It’s not all peaceful grazing and mutual massage for Mischa, however. The other day, the shadow of a hawk who was riding the thermals above him startled him, and he went from grazing to capriole in less than 10 seconds. “Doesn’t look lame now,” commented my farrier, who was there to shoe Helio. Of course, handsome Helio paid absolutely no attention, because really, it wasn’t about him at all.

Mischa proves that good friends don’t care about egos.

Nan and Celtico.

Celtico: Solid Gold Saint

Also 20 years old, Celtico is a horse that is truly worth his weight in gold. This grey Andalusian can attack the trails of Montara Mountain one day, and the next day shine in the dressage arena. He’s the horse that everyone wants to accompany them on the trail when they’re riding a nervous new horse. He’s the solid citizen who packs around little girls in matching pink tutus and cowboy boots, and he’s the horse that you want to be riding on a windy day, when tree branches crack on the hill overlooking the arena and deer jump out of the bushes.

Celtico belongs to my friend Claudia, who generously lets me ride him whenever I can break away from work. She says it’s actually Celtico who lets me ride him, because he likes me better than other riders. I tell her what he really likes are the copious carrots and bottomless bags of low-starch, low-sugar horse treats that show up with me. But I hope he likes me, because I think the world of him.

Claudia bought him eight years ago, when nobody else would. He didn’t have much training, and he was blind in one eye. His walk was a pace, his trot was choppy, and his canter resembled an egg beater.  Mutual friends told her he’d never make it past Training Level, but there’s nobody more determined than Claudia when she makes up her mind to do something. I knew she’d succeed, and she did.

Today, Claudia and Celtico have a CDS Reserve Champion Second Level Freestyle title to their credit. Celtico now has a swingy walk with a nice overstep. His trot comes in true collected, medium, and extended flavors. And his canter is a lovely big, round, uphill three-beat dream. I’m particularly fond of his lateral work – all I have to do is think renvers, and he does it. That pretty much also goes for shoulder-in and the rest of the lateral movements, provided I’ve warmed him up well. Can you tell that I love riding him?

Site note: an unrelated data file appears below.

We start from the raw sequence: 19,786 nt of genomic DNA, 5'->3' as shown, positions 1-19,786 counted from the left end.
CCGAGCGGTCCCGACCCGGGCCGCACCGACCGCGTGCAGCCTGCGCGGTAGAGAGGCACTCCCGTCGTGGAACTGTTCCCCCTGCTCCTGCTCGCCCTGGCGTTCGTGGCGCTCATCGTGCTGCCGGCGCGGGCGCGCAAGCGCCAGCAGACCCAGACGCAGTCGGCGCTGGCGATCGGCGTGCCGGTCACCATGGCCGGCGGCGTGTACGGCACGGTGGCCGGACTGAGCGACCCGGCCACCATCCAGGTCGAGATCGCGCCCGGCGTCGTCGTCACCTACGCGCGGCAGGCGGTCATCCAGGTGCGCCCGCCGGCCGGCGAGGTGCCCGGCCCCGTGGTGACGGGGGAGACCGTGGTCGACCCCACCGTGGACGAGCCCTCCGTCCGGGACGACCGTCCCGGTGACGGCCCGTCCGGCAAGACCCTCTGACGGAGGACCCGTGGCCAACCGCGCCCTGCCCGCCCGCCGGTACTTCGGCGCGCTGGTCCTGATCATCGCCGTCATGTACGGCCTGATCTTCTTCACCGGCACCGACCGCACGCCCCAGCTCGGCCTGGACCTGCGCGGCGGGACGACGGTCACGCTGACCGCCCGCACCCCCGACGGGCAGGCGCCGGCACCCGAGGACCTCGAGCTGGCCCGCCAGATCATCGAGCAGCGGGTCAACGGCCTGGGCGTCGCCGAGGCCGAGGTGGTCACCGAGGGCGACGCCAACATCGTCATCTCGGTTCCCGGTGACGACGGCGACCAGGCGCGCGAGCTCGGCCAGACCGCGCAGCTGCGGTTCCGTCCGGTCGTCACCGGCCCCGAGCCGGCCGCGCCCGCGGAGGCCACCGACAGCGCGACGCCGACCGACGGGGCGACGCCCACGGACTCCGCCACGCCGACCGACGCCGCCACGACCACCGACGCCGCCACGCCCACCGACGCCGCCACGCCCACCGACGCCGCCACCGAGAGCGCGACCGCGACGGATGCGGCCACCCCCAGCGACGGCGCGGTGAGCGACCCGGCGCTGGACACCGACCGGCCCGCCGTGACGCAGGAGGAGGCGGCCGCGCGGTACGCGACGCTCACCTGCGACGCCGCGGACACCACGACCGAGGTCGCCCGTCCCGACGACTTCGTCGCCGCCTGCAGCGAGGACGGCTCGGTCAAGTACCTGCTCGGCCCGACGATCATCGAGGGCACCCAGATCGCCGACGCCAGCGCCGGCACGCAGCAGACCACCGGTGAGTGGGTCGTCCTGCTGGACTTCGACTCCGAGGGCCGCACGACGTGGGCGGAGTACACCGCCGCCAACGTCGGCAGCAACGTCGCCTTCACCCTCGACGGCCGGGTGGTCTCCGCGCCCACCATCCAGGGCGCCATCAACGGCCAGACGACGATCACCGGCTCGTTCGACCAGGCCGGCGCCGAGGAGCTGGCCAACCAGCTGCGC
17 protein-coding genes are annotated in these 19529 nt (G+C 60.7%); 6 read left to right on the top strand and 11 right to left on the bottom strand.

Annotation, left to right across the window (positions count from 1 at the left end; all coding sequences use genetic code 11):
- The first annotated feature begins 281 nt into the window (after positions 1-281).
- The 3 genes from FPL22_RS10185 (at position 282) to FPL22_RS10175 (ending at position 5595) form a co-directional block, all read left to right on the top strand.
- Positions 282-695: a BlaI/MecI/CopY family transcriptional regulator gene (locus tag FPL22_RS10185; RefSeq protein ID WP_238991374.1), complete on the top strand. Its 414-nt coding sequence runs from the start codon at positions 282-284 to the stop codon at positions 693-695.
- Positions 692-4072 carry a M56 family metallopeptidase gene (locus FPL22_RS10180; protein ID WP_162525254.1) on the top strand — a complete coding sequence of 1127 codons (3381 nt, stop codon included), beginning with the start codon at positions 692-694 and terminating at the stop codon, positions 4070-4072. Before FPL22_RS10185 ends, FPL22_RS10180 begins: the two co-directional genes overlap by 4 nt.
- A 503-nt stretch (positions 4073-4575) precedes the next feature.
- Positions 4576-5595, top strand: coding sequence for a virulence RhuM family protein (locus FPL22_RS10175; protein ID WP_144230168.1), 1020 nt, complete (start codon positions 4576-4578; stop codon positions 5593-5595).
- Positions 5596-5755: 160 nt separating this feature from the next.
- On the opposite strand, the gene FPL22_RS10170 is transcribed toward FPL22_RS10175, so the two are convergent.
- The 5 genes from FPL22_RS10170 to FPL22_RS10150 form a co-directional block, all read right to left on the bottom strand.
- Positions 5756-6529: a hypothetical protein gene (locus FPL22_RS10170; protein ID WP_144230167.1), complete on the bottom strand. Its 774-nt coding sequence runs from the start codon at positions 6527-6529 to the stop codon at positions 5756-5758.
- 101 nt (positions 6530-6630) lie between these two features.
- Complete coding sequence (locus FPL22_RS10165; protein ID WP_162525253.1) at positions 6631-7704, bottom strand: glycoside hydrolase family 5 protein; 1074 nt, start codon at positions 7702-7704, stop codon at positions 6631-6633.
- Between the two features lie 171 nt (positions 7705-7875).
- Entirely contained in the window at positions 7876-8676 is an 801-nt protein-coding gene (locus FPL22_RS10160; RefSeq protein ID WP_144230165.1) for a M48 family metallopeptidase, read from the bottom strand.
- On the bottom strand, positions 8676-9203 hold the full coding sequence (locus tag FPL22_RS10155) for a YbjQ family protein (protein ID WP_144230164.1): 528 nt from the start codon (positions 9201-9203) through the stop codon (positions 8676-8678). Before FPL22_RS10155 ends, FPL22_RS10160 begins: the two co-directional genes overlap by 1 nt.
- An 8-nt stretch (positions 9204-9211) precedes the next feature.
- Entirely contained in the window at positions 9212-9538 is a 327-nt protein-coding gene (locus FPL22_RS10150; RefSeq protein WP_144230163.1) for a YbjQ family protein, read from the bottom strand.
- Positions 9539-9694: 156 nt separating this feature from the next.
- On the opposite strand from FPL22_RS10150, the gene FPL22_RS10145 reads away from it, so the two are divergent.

There’s a deeper reason that I admire and appreciate all that he is, and all that he’s become, and that is his character.

Celtico brought significant baggage when he moved to Claudia’s barn, which we speculate stems from the accident that cost him the sight in his right eye. Generally he’s a calm guy, he can get really wound up when he’s asked to learn something new, like flying changes, or when he sees something new, like a giant wolfhound that’s the size of a pony but doesn’t look like a pony at all.

When Celtico does something well, you can feel his pride. From a rider’s perspective, there’s nothing like nailing a perfect transition, for example, and feeling your horse’s respond to your quick pat on the neck and “good boy” praise. Those moments of communication with Celtico make it a joy to ride him.

When he doesn’t understand what’s being asked of him, he gets very upset. Watching from the sidelines, you can see his frustration and anxiety build. When you’re the rider in the saddle, you can feel the tension throughout his body. He tries his heart out, but when he doesn’t think he can do what you ask of him, or he doesn’t understand how to do it, his fear and anxiety overwhelm his brain and his emotions. Thankfully, those moments are increasingly rare, and they are far outnumbered by the days when Celtico shines.
Celtico proves that what you overcome makes what you achieve all the sweeter.

 


A lifelong horse owner, Nan Meek lives on the scenic San Mateo County coast where dressage courts and riding trails overlook the Pacific Ocean. She competed in dressage to the Prix St. Georges level with her late beloved Lipizzan Andy (Maestoso II Athena II-1), and now practices the discipline of dressage with her handsome Spanish warmblood Helio Jerez 2000 and dotes on the newest family member Mischa (Neapolitano Angelica II-1).